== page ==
When in Bangladesh eat at your own risk

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Dhaka: Banned pesticides that cause serious health hazards have been found in fruits, vegetables, milk and milk products and dry fish, in Bangladesh. According to a Food and Agriculture Organisation (FAO) sponsored test at a government laboratory said the presence of toxic substances in the food samples was three to 20 times the limits set by the European Union.

The test results of the National Food Safety Laboratory (NFSL) show 40% of the 82 samples contained pesticides that have been banned more than one and a half decade ago for high toxicity.

The banned pesticides include DDT (Dichloro- diphenyl- trichloroethane), Aldrin, Chlordane and Heptachlor that are extremely harmful to humans.
Carrot, bean, tomato, lettuce, capsicum, banana, apple, pineapple and mango were contaminated with highly toxic pesticides. And the presence of banned pesticide Aldrin was found in milk, according to the NFSL tests.

A number of agriculturists have blamed lax government monitoring at field level for the use of banned pesticides in food. These pesticides are probably being smuggled into the country, as import of the highly toxic substances has been banned for long.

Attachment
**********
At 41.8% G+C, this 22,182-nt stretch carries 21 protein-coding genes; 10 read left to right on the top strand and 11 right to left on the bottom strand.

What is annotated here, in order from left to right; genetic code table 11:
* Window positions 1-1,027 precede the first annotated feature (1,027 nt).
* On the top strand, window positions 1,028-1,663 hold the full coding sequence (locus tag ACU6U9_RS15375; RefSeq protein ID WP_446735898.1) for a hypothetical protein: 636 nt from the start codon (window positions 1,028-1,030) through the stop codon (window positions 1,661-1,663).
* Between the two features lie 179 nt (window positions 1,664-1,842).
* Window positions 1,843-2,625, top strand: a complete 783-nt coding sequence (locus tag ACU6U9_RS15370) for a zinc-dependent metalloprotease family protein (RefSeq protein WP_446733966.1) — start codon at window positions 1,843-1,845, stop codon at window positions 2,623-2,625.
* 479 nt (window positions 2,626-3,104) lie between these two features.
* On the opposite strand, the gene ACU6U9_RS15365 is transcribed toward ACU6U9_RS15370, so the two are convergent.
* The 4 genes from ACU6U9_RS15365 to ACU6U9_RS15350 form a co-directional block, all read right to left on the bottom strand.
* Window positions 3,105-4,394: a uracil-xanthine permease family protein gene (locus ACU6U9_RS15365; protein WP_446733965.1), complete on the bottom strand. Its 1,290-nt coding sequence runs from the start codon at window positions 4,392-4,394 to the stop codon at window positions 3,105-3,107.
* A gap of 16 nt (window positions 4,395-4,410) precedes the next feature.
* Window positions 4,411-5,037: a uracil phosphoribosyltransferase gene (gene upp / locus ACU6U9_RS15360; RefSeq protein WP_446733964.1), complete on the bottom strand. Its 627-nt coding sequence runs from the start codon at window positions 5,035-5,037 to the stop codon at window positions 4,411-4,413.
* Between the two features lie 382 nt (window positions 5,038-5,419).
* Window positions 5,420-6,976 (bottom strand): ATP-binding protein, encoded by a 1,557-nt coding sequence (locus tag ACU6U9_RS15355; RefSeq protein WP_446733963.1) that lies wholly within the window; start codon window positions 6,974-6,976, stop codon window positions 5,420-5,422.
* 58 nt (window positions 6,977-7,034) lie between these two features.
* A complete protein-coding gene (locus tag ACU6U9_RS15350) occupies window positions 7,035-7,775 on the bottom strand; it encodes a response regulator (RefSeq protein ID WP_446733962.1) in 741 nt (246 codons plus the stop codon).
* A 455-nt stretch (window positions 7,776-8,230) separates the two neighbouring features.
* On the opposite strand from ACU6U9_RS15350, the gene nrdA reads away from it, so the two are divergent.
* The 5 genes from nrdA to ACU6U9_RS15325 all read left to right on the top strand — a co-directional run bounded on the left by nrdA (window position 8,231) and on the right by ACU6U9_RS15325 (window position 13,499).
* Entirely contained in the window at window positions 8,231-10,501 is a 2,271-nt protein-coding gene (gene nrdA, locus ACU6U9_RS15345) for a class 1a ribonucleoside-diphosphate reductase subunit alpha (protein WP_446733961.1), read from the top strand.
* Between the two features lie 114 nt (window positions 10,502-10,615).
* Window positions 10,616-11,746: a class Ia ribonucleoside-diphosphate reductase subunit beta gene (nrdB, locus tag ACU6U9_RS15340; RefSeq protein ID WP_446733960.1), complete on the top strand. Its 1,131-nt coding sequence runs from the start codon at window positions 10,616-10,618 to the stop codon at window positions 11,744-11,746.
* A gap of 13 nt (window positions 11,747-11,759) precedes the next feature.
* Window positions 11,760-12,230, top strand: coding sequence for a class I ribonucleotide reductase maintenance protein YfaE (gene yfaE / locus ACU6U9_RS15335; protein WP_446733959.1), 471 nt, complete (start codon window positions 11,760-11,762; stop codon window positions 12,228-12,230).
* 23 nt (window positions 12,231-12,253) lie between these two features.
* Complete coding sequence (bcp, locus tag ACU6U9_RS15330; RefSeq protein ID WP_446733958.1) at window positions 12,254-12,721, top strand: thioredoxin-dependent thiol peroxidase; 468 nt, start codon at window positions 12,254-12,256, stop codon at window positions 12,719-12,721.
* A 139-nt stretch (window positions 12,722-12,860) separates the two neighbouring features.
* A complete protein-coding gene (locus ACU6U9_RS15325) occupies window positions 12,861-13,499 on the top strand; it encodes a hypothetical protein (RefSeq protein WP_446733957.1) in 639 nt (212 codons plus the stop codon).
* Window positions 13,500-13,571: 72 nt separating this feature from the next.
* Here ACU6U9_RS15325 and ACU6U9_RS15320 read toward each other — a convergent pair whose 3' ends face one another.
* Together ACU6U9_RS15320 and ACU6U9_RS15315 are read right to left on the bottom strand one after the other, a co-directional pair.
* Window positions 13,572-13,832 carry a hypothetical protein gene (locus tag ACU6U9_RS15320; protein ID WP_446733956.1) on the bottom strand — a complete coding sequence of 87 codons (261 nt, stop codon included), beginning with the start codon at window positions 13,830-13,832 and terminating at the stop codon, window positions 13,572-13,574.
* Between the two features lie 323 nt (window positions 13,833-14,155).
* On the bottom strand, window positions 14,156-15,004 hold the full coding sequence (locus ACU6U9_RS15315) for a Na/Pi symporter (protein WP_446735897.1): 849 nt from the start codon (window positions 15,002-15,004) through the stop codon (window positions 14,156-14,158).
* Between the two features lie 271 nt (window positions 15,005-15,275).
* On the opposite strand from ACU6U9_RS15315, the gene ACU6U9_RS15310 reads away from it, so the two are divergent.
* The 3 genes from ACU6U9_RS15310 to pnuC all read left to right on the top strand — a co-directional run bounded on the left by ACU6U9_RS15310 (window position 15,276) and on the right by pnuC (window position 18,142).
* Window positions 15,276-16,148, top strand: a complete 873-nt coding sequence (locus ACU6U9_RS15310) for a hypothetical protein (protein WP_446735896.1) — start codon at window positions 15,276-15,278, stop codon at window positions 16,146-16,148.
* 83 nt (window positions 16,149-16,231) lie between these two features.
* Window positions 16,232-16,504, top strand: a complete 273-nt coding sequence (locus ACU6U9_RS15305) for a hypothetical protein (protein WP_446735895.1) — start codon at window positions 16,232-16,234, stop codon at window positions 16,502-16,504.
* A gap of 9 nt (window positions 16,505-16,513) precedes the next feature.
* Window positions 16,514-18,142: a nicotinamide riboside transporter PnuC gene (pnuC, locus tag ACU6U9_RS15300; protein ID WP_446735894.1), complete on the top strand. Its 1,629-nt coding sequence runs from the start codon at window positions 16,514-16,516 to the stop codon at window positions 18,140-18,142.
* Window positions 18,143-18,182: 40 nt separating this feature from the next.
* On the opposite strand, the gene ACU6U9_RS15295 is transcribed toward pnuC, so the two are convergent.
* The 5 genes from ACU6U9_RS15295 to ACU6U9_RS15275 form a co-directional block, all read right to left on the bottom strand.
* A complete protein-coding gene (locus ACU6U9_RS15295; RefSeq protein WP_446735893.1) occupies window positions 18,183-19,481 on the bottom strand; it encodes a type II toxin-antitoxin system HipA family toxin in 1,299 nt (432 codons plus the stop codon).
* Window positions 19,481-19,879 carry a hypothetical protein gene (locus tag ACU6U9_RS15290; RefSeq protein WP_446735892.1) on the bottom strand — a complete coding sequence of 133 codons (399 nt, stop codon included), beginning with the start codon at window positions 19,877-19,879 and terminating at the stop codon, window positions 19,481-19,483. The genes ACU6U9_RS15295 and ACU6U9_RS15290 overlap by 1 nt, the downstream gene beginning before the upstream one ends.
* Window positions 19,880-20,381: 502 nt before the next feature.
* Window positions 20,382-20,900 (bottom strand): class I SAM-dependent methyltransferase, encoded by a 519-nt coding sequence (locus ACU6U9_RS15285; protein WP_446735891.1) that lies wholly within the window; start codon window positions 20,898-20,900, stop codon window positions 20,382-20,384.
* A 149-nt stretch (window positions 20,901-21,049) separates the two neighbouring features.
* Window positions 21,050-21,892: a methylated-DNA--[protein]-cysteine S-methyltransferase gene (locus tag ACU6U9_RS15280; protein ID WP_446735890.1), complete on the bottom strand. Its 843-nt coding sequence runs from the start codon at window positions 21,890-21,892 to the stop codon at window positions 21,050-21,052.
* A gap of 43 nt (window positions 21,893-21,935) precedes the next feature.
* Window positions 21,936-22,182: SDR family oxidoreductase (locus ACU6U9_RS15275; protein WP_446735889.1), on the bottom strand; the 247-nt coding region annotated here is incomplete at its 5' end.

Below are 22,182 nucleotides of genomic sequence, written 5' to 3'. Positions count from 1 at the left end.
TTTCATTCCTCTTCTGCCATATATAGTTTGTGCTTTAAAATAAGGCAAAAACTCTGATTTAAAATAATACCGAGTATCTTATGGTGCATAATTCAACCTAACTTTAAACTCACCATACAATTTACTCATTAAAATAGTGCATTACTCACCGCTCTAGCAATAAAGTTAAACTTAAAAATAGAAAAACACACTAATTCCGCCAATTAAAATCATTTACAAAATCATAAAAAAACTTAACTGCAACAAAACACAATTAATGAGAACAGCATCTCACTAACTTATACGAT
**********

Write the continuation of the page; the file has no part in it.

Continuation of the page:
Some 50% of the vegetable samples and 35% of the fruit samples were contaminated with chemical pesticides, which the lab analysts said are unsafe for humans. These pesticides are toxic to humans and animals, say food safety and public health experts.

Accumulation of toxic substances in human body over a long period can lead to cancer, neurological and reproductive problems, said Sridhar Dharmapuri, food safety officer of the Food and Agriculture Organization (FAO) in Bangladesh. Sridhar added that heavy metals such as lead, chromium and arsenic also accumulate in the body and may cause kidney and liver failure and abnormality among children.

“It is surprising that these pesticides are found in common food items, despite the fact that these chemicals were banned long ago because of high toxicity,” said Syed Nurul Alam, chief scientific officer at Entomology Division of Bangladesh Agricultural Research Institute (BARI). A test at the BARI lab also found the presence of banned pesticides in dry fish last year, he added.

The plant protection wing of the Department of Agricultural Extension (DAE) is responsible for regulating and monitoring use of pesticides in farming. Its field offices have specialists and inspectors to look into matters relating to pesticides and plant protection.

DAE Director General Md Abu Hanif Miah told journalists that all field offices have instructions to take action against sales and use of banned and substandard pesticides.